Noel Carroll is one of the most prolific, widely-cited and distinguished philosophers of art, but how, specifically, has cinema impacted his thought? This book, one of the first in the acclaimed 'Film Thinks' series, argues that Carroll's background in both cinema and philosophy has been crucial to his overall theory of aesthetics. Often a controversial figure within film studies, as someone who has assertively contested the psychoanalytic, semiotic and Marxist cornerstones of the field, his allegiance to alternative philosophical traditions has similarly polarised his readership. Mario Slugan proposes that Carroll's defence of the notions of truth and objectivity provides a welcome antidote to 'anything goes' attitudes and postmodern scepticism towards art and popular culture, including film. Carroll's thinking has loosened the grip of continental philosophers on cinema studies - from Maurice Merleau-Ponty to Gilles Deleuze and Jacques Lacan - by turning to cognitive and analytical approaches. Slugan goes further to reveal that Carroll's methods of evaluation and interpretation in fact, usefully bridge gaps between these `opposing' sides, to look at artworks anew. Throughout, Slugan revisits and enriches Carroll's definitions of popular art, mass art, horror, humour and other topics and concludes by tracing their origins to this important thinker's relationship with the medium of cinema.
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99.750000 USD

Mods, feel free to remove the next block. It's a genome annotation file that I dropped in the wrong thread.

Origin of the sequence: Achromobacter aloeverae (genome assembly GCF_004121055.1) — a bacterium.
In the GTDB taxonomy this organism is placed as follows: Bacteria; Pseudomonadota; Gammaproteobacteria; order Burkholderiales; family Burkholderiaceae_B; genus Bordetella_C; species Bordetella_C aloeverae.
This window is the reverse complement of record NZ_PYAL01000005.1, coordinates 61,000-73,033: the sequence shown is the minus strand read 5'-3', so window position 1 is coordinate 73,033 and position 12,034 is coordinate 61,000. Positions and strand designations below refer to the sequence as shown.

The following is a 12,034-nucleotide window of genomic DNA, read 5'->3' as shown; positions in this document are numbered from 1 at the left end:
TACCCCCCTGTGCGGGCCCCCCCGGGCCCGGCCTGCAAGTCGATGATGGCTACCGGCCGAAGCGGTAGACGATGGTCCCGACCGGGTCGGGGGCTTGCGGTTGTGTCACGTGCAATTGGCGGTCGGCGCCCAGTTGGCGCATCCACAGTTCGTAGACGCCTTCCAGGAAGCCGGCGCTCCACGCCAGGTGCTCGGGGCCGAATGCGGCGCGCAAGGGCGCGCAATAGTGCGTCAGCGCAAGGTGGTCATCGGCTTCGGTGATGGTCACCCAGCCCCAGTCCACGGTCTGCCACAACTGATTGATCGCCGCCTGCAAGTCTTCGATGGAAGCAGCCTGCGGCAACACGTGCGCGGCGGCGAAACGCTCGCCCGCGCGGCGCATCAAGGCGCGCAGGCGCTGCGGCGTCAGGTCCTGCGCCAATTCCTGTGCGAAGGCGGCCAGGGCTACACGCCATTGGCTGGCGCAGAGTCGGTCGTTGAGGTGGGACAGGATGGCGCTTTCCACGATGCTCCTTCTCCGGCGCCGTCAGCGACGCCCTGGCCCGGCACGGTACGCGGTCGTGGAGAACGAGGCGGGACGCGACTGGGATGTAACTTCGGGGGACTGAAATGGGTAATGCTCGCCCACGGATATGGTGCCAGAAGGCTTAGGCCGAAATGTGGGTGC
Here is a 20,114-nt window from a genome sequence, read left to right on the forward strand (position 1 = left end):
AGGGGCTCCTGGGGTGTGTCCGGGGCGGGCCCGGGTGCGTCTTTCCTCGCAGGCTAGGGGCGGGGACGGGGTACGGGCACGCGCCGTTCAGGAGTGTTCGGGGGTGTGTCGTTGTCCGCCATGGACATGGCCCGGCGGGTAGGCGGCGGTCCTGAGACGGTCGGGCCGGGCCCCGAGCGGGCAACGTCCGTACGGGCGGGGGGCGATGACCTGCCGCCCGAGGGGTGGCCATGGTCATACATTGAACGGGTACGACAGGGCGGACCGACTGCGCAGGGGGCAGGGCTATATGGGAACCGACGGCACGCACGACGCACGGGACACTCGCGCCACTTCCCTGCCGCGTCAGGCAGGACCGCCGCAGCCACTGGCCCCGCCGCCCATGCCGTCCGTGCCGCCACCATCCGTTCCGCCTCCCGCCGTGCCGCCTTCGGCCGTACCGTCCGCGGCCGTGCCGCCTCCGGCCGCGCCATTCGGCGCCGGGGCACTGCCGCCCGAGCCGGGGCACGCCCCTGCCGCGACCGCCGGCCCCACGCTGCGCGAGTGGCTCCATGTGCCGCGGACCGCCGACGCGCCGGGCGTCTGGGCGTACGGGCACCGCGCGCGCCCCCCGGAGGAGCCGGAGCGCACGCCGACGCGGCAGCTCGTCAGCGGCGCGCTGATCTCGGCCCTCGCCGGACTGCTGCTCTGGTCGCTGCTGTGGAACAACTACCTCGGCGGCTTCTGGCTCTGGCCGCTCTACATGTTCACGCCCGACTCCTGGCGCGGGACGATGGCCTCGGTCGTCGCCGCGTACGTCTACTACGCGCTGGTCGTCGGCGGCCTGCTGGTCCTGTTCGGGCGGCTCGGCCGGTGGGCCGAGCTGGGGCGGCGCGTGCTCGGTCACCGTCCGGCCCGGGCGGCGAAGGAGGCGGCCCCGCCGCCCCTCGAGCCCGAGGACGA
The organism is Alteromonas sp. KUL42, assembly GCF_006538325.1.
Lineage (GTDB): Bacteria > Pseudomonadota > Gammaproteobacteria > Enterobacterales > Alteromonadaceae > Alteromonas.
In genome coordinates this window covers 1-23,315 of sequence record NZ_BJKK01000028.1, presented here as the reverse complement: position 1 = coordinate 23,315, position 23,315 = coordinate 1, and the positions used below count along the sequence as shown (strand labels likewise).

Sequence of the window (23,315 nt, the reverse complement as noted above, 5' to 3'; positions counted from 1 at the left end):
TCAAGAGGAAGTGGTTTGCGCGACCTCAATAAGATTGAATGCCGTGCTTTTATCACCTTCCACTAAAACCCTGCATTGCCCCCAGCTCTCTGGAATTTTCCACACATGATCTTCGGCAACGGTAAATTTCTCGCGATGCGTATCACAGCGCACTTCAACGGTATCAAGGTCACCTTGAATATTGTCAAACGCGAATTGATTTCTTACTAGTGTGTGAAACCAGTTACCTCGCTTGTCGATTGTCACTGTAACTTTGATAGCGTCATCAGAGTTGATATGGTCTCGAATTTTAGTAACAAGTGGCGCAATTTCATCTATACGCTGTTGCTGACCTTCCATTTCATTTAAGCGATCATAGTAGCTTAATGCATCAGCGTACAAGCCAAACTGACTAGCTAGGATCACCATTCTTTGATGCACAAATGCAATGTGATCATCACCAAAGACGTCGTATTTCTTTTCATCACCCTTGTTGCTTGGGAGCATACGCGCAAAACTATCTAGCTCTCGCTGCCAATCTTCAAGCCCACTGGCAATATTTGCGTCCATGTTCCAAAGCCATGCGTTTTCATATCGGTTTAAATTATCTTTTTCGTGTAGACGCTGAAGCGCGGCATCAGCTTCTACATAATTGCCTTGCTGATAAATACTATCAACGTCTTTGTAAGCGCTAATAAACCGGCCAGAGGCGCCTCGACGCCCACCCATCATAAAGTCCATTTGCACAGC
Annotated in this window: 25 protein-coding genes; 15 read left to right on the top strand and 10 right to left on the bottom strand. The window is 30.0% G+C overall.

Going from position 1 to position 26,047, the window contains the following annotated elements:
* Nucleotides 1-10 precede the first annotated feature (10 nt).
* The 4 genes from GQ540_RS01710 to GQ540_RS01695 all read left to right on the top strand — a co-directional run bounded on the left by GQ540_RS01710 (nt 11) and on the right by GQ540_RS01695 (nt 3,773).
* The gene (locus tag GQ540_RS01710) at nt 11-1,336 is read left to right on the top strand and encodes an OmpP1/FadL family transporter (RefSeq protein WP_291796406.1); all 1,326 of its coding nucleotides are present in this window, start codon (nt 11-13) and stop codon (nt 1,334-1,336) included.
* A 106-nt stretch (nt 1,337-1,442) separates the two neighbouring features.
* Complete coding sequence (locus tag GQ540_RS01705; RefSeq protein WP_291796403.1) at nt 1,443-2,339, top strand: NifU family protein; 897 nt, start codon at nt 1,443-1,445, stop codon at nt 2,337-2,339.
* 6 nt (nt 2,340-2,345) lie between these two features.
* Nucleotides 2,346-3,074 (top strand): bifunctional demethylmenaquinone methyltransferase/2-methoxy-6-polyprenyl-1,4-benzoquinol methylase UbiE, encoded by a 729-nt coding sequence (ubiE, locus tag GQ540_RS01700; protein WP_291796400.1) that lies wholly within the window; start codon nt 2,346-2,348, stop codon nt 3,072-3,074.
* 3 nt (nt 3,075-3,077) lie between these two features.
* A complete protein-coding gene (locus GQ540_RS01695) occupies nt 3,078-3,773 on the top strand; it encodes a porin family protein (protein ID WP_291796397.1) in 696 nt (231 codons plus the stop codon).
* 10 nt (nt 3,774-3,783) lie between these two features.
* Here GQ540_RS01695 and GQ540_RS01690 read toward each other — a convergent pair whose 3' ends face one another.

Hardback
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Location shooting has always been a vital counterpart to soundstage production, and at times, the primary form of Hollywood filmmaking. But until now, the industrial and artistic development of this production practice has been scattered across the margins of larger American film histories. Hollywood on Location is the first comprehensive ...
Hollywood on Location: An Industry History
Location shooting has always been a vital counterpart to soundstage production, and at times, the primary form of Hollywood filmmaking. But until now, the industrial and artistic development of this production practice has been scattered across the margins of larger American film histories. Hollywood on Location is the first comprehensive history of location shooting in the American film industry, showing how this mode of filmmaking changed Hollywood business practices, production strategies, and visual style from the silent era to the present. The contributors explore how location filmmaking supplemented and later, supplanted production on the studio lots. Drawing on archival research and in-depth case studies, the seven contributors show how location shooting expanded the geography of American film production, from city streets and rural landscapes to far-flung territories overseas, invoking a new set of creative, financial, technical, and logistical challenges. Whereas studio filmmaking sought to recreate nature, location shooting sought to master it, finding new production values and production economies that reshaped Hollywood's modus operandi.